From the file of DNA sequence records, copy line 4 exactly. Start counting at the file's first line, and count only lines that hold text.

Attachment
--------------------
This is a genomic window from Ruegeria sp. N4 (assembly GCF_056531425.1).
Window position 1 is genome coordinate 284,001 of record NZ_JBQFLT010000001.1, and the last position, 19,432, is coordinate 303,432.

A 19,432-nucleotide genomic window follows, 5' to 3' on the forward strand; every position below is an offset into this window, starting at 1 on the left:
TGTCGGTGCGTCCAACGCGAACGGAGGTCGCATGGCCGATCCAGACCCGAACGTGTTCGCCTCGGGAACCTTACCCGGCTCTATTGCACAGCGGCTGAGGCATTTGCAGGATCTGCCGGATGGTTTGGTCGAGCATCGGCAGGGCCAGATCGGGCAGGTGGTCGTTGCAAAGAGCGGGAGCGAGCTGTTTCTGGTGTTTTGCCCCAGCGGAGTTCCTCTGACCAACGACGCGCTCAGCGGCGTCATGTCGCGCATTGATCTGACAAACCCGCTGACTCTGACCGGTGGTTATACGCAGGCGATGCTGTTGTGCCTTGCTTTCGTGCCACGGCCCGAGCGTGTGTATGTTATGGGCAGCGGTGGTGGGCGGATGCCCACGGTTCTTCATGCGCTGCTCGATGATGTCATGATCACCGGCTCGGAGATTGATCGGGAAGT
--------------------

TGTCGGTGCGTCCAACGCGAACGGAGGTCGCATGGCCGATCCAGACCCGAACGTGTTCGCCTCGGGAACCTTACCCGGCTCTATTGCACAGCGGCTGAGGCATTTGCAGGATCTGCCGGATGGTTTGGTCGAGCATCGGCAGGGCCAGATCGGGCAGGTGGTCGTTGCAAAGAGCGGGAGCGAGCTGTTTCTGGTGTTTTGCCCCAGCGGAGTTCCTCTGACCAACGACGCGCTCAGCGGCGTCATGTCGCGCATTGATCTGACAAACCCGCTGACTCTGACCGGTGGTTATACGCAGGCGATGCTGTTGTGCCTTGCTTTCGTGCCACGGCCCGAGCGTGTGTATGTTATGGGCAGCGGTGGTGGGCGGATGCCCACGGTTCTTCATGCGCTGCTCGATGATGTCATGATCACCGGCTCGGAGATTGATCGGGAAGT